The Story of Jerome’s Vulgate

Eusebius Hieronymus Sophronius, or “Jerome,” is likely the most significant Biblical translator in history. He was born in northeast Italy in 345, and by the time he was 29, Jerome had become a devout and ascetic Christian. He claims to have had a dream chastising him for being a follower of Cicero, not of Christ. Following this dream, he left his home to live alone in the Syrian desert, reading and translating the Hebrew scriptures. When he returned to civilization, Jerome was the greatest translator of his epoch.

In 382, he became administrative secretary to Pope Damasus. (Pictured left is an 8th century version of the Vulgate, the Gospel According to John).

In Jerome’s day, Greek was widely spoken and read in texts. All of the Biblical texts could be read in Greek. There were varying translations available of Coptic and Syriac and others, many of which were varying in content. Aware of this problem, Jerome wrote to the Pope requesting the opportunity to produce an authoritative text. A similar problem arose in the creation of the King James Bible -the need for authority.

The Pope responded in 382 by commissioning Jerome to compose the masterful “Vulgate,” The editio vulgata or “common version.” First, translated the New Testament from Greek into Latin, and then began translating the Psalms, Job, and several other texts from the Old Testament into Latin from the Greek Septuagint. However, he soon became aware of the Septuagint’s failings, so he endeavored to translate the Old Testament directly from the original Hebrew manuscripts. He completed this massive undertaking in about 405, and his translations of the Psalms from the Septuagint (the so-called “Gallic Psalter”) was widely praised and continued to be used for years alongside his original Latin translations. The Vulgate was Jerome’s great accomplishment.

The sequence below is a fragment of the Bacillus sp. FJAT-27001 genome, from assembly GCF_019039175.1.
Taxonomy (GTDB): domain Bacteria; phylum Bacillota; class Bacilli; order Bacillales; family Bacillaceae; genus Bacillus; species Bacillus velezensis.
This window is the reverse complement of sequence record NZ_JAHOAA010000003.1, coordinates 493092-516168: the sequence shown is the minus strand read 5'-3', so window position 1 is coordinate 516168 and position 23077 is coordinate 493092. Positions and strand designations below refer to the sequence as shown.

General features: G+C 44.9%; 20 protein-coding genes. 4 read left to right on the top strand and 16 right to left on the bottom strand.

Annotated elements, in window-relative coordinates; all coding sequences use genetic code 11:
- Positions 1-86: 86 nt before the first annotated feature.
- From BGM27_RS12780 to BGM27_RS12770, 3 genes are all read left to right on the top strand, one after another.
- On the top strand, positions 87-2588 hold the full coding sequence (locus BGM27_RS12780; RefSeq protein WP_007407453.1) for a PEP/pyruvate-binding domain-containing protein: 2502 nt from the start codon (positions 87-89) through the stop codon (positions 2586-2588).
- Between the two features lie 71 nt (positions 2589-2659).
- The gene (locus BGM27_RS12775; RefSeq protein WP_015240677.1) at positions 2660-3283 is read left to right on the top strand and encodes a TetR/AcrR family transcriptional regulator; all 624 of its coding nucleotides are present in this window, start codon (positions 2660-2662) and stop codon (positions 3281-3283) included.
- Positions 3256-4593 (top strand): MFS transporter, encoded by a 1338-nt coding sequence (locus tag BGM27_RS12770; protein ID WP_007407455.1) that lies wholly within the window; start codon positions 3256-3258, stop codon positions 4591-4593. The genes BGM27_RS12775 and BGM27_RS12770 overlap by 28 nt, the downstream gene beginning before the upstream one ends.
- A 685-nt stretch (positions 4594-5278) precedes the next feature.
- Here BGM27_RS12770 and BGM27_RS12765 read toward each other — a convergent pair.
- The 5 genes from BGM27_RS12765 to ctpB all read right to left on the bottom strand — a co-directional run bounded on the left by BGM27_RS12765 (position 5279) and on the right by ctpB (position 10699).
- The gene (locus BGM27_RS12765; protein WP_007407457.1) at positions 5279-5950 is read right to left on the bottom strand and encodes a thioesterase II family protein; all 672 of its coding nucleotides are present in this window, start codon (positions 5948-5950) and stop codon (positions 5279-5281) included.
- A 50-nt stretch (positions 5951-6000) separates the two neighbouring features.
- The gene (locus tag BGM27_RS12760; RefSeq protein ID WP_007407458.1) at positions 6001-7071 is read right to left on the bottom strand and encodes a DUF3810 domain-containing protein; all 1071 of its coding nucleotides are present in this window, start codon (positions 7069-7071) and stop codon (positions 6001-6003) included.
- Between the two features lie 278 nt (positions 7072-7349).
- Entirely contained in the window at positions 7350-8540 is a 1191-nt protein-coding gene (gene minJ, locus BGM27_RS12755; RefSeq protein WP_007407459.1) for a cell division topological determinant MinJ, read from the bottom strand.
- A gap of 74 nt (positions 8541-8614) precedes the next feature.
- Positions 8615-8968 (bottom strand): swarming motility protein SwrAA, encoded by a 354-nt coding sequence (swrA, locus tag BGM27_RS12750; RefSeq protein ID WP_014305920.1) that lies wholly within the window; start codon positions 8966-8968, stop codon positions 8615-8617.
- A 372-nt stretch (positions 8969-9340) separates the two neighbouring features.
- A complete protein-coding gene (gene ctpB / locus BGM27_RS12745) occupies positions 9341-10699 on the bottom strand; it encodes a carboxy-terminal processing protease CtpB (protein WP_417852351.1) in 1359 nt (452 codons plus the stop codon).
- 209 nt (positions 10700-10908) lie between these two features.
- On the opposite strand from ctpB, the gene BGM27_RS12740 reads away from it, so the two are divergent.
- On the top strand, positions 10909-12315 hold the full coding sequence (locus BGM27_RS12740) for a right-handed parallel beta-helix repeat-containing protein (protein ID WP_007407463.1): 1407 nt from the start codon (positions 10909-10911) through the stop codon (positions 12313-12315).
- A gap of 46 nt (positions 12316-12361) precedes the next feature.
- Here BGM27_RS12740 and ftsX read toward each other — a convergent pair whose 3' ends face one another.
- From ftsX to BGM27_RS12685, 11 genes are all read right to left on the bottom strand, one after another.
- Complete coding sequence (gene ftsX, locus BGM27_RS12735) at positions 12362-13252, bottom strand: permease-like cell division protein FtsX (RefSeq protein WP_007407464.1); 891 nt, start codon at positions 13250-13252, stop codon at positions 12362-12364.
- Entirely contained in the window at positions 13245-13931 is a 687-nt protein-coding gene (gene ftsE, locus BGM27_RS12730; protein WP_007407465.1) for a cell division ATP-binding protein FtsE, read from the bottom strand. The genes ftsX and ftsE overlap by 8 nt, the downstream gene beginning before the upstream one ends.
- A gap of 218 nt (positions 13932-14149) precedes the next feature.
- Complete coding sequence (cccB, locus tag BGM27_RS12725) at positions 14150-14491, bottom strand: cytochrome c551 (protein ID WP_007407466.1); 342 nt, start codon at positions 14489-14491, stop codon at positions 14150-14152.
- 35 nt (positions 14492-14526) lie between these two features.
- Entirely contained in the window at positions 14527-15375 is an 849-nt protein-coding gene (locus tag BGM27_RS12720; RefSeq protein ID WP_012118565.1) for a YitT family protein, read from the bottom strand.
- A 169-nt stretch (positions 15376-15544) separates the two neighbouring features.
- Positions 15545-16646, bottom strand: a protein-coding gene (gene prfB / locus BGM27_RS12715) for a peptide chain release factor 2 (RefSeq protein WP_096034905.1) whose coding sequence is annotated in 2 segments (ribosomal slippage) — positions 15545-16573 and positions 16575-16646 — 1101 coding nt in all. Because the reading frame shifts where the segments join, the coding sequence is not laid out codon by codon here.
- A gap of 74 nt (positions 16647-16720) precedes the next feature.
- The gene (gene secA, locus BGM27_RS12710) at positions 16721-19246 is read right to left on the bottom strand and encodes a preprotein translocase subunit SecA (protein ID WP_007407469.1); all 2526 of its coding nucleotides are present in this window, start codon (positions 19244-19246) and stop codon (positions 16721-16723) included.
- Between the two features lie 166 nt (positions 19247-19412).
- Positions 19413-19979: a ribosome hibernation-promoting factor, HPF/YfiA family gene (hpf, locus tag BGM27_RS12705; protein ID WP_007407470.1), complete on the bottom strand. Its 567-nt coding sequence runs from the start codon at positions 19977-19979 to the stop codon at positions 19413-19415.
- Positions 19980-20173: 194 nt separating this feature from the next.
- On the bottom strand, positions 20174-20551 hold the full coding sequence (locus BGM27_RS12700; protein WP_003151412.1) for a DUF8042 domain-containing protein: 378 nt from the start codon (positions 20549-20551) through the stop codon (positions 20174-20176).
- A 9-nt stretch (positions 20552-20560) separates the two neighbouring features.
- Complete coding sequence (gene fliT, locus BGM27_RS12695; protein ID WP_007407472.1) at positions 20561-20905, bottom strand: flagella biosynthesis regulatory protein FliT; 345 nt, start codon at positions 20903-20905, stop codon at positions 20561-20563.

For the next one thousand years, Jerome’s authoritative Latin compendium was edited, revised, and superseded numerous times throughout Europe. It was until the Catholic Council of Trent in 1546 that the Vulgate was decreed the authoritative text for the Church. In 1965, at the second Vatican Council, a commission was established to revise the Vulgate.

The Psalters were widely read and distributed among Christian households, and they were turned into contemporary hymns and songs.

Jerome died around 420, and he was later made a Saint by the Catholic Church. His Feast Day is September 30.


Here is a wonderful example of a Latin ‘Gallican Psalter’ by Jerome. Although he later discarded his translations from the Greek Septuagint as being inaccurate, they are nevertheless powerful. This is Psalm 23 (verses 1-4), in both Jerome’s Gallic Psalter Latin translation, alongside the beautiful King James translation. This is one of my favorite Psalms:

Jerome’s Gallic Psalter of Psalm 23
“[1]Domini est terra, et plenitudo ejus; orbis terrarum, et universi qui habitant in eo. [2] Quia ipse super maria fundavit eum, et super flumina praeparavit eum. [3] Quis ascendet in montem Domini? aut quis stabit in loco sancto ejus? [4] Innocens manibus et mundo corde, qui non accepit in vano animam suam, nec juravit in dolo proximo suo.”

King James Translation of Psalm 23
1 The Lord is my shepherd; I shall not want.
2 He maketh me to lie down in green pastures: he leadeth me beside the still waters.
3 He restoreth my soul: he leadeth me in the paths of righteousness for his name’s sake.
4 Yea, though I walk through the valley of the shadow of death, I will fear no evil: for thou art with me; thy rod and thy staff they comfort me.

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